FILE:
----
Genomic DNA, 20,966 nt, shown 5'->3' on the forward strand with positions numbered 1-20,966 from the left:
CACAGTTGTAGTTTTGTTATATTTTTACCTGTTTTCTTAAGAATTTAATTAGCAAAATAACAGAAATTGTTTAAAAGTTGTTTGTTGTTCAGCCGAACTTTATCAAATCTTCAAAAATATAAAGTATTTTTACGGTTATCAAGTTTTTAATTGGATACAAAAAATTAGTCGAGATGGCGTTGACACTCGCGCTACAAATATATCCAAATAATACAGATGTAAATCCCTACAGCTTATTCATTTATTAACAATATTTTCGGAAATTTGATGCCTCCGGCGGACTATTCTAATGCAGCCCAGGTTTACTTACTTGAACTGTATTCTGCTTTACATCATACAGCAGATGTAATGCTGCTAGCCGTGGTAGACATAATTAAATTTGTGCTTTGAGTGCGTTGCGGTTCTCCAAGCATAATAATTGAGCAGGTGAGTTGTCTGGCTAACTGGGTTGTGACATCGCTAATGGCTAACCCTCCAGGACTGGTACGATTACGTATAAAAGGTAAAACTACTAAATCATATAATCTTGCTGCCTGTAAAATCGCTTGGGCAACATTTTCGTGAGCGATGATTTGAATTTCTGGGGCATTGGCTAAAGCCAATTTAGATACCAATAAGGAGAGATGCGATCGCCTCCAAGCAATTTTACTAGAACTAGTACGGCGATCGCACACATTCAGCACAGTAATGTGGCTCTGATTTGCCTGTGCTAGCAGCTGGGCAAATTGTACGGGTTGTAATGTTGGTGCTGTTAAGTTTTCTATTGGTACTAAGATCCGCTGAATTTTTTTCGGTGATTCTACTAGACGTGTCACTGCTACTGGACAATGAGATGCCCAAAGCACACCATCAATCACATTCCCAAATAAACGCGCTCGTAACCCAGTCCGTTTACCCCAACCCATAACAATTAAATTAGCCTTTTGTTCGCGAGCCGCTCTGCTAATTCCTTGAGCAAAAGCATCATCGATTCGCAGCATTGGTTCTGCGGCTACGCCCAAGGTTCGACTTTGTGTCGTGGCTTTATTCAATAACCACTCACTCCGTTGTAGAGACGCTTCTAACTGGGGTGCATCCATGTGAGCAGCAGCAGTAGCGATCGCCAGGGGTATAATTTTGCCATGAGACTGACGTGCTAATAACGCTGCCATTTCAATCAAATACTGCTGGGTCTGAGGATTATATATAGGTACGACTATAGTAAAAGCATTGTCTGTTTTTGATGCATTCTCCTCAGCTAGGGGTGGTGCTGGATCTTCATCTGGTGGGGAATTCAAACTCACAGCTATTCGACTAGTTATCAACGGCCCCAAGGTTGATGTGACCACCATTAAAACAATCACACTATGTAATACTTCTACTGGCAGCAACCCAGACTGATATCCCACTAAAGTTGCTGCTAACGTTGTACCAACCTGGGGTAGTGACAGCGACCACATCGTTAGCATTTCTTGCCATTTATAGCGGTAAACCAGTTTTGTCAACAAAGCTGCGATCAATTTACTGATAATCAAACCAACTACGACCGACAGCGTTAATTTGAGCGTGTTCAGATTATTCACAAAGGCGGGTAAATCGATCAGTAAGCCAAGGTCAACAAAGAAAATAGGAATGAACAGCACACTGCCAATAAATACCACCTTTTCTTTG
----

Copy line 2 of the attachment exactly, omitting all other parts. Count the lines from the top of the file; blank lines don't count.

CACAGTTGTAGTTTTGTTATATTTTTACCTGTTTTCTTAAGAATTTAATTAGCAAAATAACAGAAATTGTTTAAAAGTTGTTTGTTGTTCAGCCGAACTTTATCAAATCTTCAAAAATATAAAGTATTTTTACGGTTATCAAGTTTTTAATTGGATACAAAAAATTAGTCGAGATGGCGTTGACACTCGCGCTACAAATATATCCAAATAATACAGATGTAAATCCCTACAGCTTATTCATTTATTAACAATATTTTCGGAAATTTGATGCCTCCGGCGGACTATTCTAATGCAGCCCAGGTTTACTTACTTGAACTGTATTCTGCTTTACATCATACAGCAGATGTAATGCTGCTAGCCGTGGTAGACATAATTAAATTTGTGCTTTGAGTGCGTTGCGGTTCTCCAAGCATAATAATTGAGCAGGTGAGTTGTCTGGCTAACTGGGTTGTGACATCGCTAATGGCTAACCCTCCAGGACTGGTACGATTACGTATAAAAGGTAAAACTACTAAATCATATAATCTTGCTGCCTGTAAAATCGCTTGGGCAACATTTTCGTGAGCGATGATTTGAATTTCTGGGGCATTGGCTAAAGCCAATTTAGATACCAATAAGGAGAGATGCGATCGCCTCCAAGCAATTTTACTAGAACTAGTACGGCGATCGCACACATTCAGCACAGTAATGTGGCTCTGATTTGCCTGTGCTAGCAGCTGGGCAAATTGTACGGGTTGTAATGTTGGTGCTGTTAAGTTTTCTATTGGTACTAAGATCCGCTGAATTTTTTTCGGTGATTCTACTAGACGTGTCACTGCTACTGGACAATGAGATGCCCAAAGCACACCATCAATCACATTCCCAAATAAACGCGCTCGTAACCCAGTCCGTTTACCCCAACCCATAACAATTAAATTAGCCTTTTGTTCGCGAGCCGCTCTGCTAATTCCTTGAGCAAAAGCATCATCGATTCGCAGCATTGGTTCTGCGGCTACGCCCAAGGTTCGACTTTGTGTCGTGGCTTTATTCAATAACCACTCACTCCGTTGTAGAGACGCTTCTAACTGGGGTGCATCCATGTGAGCAGCAGCAGTAGCGATCGCCAGGGGTATAATTTTGCCATGAGACTGACGTGCTAATAACGCTGCCATTTCAATCAAATACTGCTGGGTCTGAGGATTATATATAGGTACGACTATAGTAAAAGCATTGTCTGTTTTTGATGCATTCTCCTCAGCTAGGGGTGGTGCTGGATCTTCATCTGGTGGGGAATTCAAACTCACAGCTATTCGACTAGTTATCAACGGCCCCAAGGTTGATGTGACCACCATTAAAACAATCACACTATGTAATACTTCTACTGGCAGCAACCCAGACTGATATCCCACTAAAGTTGCTGCTAACGTTGTACCAACCTGGGGTAGTGACAGCGACCACATCGTTAGCATTTCTTGCCATTTATAGCGGTAAACCAGTTTTGTCAACAAAGCTGCGATCAATTTACTGATAATCAAACCAACTACGACCGACAGCGTTAATTTGAGCGTGTTCAGATTATTCACAAAGGCGGGTAAATCGATCAGTAAGCCAAGGTCAACAAAGAAAATAGGAATGAACAGCACACTGCCAATAAATACCACCTTTTCTTTG